The bat-mitzvah dress is a 13-year-old Jewish girl’s version of her wedding gown. And if someone else is wearing it before her Big Day, then IT is no longer “special.” IT from then on will always be known as the Other Girl’s Dress.

As I watched the movie, I was furiously working out Plan B. Yes, the suburban disease of THIS-IS-A-BIG-DEAL had infected my body. I was furiously trying to figure out what to do with my daughter’s Non-Returnable Betsy Johnson dress as Tom Cruise was working out his Mission Impossible. I was on my Mission: Make Something Possible Right NOW.

And therein lies the second problem … how not to disappoint my daughter. How the dress “Situation” suddenly became my fault.

As Tom Cruise climbed some ridiculously tall building in Dubai, I found my solution: My younger daughter’s bat-mitzvah was 10 months later – my bat-mitzvah girl could wear THAT dress there. Hallelujah! Now to convince my husband…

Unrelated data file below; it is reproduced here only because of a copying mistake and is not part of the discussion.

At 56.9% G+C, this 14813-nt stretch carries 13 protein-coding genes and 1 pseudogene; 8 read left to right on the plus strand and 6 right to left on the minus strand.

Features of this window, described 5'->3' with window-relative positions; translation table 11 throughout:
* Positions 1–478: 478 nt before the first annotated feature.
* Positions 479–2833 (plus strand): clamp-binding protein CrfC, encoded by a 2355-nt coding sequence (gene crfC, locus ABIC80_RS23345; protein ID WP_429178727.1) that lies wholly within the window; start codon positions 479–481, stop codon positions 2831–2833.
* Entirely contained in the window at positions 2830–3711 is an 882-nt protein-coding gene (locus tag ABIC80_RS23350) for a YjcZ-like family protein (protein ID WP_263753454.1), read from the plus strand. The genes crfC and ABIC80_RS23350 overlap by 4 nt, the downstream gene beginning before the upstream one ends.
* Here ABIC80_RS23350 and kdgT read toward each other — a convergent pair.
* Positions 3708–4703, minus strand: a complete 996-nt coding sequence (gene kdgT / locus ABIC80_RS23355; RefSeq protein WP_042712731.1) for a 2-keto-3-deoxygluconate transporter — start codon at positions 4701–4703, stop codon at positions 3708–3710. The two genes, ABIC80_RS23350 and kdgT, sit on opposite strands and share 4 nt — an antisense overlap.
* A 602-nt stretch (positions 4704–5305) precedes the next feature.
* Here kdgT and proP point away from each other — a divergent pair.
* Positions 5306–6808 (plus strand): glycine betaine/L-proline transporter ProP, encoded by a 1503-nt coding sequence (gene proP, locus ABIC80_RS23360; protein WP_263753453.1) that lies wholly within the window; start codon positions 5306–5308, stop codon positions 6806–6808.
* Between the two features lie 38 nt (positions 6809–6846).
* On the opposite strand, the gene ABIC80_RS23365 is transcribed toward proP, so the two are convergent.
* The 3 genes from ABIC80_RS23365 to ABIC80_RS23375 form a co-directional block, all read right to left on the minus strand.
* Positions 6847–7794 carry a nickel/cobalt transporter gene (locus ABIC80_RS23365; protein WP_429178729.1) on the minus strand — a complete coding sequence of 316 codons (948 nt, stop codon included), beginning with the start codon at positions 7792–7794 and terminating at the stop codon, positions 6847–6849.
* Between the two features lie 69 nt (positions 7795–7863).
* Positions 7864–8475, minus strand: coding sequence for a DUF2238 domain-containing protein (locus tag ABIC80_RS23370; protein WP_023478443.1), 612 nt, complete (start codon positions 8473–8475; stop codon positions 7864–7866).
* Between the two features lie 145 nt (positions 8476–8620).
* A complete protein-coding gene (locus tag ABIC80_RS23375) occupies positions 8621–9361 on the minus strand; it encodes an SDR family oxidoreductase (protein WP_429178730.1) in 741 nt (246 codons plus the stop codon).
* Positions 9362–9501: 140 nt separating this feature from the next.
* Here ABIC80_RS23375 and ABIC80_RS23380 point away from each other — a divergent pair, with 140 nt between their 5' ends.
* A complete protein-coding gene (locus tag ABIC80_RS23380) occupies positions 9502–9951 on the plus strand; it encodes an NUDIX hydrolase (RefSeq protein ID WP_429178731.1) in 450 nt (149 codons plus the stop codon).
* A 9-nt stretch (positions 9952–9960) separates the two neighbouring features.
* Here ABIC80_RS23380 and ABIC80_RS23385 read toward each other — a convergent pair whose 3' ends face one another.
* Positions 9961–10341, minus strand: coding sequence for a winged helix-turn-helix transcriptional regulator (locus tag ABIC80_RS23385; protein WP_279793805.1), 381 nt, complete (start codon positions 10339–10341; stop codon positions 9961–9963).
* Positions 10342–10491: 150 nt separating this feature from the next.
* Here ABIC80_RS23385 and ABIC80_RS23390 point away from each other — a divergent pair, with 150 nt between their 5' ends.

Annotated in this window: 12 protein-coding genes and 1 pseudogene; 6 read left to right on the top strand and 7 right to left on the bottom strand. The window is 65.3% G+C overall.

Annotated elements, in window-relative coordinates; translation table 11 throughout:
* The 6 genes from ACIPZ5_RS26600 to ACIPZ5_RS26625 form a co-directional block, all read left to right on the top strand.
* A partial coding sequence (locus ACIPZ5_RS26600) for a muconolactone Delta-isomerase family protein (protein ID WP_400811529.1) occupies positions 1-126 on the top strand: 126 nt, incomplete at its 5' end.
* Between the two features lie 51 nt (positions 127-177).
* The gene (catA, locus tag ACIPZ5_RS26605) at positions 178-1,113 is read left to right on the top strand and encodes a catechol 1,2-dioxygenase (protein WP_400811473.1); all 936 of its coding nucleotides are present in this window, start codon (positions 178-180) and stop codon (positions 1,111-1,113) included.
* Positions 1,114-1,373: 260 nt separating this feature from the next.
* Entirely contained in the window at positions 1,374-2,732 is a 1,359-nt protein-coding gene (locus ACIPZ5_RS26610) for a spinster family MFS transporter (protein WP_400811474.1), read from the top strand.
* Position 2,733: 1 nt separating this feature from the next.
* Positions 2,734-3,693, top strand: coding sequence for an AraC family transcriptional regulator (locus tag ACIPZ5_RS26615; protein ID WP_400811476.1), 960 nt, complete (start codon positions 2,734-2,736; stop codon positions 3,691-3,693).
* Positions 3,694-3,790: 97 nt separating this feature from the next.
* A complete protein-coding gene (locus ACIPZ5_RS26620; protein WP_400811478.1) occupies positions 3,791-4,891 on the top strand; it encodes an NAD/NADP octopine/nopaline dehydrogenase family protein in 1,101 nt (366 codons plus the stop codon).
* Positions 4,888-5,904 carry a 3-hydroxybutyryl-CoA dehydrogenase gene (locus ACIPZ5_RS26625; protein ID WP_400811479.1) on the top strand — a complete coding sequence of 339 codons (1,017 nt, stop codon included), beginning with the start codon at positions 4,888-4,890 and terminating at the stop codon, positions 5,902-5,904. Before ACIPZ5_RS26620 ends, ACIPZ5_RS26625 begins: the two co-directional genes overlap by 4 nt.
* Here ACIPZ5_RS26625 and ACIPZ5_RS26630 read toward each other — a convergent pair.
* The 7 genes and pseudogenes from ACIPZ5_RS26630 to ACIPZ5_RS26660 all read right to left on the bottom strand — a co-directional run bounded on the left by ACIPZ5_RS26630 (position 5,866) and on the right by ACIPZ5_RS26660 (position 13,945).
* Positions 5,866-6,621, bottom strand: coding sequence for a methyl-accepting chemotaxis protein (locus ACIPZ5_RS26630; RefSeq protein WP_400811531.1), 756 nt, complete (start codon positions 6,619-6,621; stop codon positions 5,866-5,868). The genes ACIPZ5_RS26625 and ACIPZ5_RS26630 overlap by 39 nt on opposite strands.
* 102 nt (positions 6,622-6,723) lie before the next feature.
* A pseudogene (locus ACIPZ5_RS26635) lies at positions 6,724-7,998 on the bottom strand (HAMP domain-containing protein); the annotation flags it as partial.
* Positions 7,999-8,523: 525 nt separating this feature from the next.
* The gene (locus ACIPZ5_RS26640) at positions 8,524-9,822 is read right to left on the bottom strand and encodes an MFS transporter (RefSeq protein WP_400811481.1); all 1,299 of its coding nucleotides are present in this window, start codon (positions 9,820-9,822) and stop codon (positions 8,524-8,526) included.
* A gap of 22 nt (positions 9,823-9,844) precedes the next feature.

I won’t get into the follow-up conversation (bribery) except to say … Mission: Accomplished.

Phew.

I was clear with my daughter that if we were going to purchase another dress, the second dress for synagogue (where the actual service is held) must be a very economical purchase. Agreed? She agreed.

Happily Ever After was once again in the cards — WAS being the operative word. Okay, so I finally got it all under control. Here’s the math: It is now December: 3 dresses for me. 3 dresses for my older daughter. 3 dresses for the bat-mitzvah girl. 3 dresses for my younger daughter. So Done.

And then The Call came, one month before the bat-mitzvah. A friend of my daughter heard about my daughter’s “service” dress and cried out that she had the very SAME dress for her own bat-mitzvah party a few weeks after ours. The friend’s version was the pricey designer garb; ours was the economical knock-off.